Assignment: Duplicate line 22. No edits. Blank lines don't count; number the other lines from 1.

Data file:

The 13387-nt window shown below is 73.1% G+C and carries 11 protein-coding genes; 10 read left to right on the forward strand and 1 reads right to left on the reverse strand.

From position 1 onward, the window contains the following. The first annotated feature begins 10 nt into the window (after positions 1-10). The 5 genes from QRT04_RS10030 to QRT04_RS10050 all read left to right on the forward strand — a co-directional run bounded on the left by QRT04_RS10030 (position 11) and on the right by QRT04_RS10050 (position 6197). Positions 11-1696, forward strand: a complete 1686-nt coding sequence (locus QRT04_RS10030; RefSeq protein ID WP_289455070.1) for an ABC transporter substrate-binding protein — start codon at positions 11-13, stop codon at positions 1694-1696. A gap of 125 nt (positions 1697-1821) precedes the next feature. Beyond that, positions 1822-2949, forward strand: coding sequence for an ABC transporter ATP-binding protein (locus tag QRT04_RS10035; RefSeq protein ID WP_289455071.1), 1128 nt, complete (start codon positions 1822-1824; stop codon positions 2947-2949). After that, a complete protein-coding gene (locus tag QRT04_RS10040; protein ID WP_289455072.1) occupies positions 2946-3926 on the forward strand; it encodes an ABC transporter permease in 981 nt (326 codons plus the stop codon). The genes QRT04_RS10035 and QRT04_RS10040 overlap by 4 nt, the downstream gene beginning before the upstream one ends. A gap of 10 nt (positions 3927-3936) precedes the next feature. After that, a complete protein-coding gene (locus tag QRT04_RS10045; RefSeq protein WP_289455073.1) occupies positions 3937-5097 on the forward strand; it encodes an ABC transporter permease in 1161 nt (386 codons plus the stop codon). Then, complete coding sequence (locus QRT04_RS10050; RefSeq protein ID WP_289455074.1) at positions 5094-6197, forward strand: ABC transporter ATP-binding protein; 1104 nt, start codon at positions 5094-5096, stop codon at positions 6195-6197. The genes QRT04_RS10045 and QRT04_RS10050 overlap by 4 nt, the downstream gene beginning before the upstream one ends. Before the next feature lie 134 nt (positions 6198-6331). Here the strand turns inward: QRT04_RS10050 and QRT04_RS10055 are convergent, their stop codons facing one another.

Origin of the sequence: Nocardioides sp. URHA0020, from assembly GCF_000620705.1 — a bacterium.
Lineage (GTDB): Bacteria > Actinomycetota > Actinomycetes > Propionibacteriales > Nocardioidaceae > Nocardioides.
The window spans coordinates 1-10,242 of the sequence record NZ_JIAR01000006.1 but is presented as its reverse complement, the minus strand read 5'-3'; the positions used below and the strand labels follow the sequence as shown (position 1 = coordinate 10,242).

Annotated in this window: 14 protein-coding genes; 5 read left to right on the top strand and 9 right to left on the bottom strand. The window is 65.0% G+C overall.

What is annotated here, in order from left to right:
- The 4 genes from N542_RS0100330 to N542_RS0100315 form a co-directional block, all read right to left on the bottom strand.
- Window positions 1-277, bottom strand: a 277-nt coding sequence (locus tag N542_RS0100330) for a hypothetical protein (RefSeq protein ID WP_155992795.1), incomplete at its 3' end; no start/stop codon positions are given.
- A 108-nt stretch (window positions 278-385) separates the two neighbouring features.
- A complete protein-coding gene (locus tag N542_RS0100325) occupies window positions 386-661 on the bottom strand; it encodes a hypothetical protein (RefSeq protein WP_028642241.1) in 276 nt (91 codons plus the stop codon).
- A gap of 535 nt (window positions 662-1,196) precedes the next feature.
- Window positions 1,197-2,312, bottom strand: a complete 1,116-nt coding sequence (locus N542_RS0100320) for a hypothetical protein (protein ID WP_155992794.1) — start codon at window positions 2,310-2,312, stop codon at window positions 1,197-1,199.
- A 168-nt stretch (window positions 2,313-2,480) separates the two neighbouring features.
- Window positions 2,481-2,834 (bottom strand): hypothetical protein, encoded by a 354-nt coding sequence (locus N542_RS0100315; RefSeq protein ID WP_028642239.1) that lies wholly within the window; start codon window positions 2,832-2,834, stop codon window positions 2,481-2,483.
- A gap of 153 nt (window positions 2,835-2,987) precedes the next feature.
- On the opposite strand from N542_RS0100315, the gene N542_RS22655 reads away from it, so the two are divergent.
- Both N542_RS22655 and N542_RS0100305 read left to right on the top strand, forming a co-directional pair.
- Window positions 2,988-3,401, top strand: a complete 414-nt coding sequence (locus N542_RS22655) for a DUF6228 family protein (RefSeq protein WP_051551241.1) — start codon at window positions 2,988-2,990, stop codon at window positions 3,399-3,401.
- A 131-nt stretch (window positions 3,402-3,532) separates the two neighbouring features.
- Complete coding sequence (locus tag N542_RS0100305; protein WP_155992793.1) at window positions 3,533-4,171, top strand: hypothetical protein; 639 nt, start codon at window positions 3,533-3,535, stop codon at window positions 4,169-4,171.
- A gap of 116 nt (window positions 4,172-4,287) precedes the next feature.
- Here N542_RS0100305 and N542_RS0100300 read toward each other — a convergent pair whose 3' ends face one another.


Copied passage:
- A gap of 116 nt (window positions 4,172-4,287) precedes the next feature.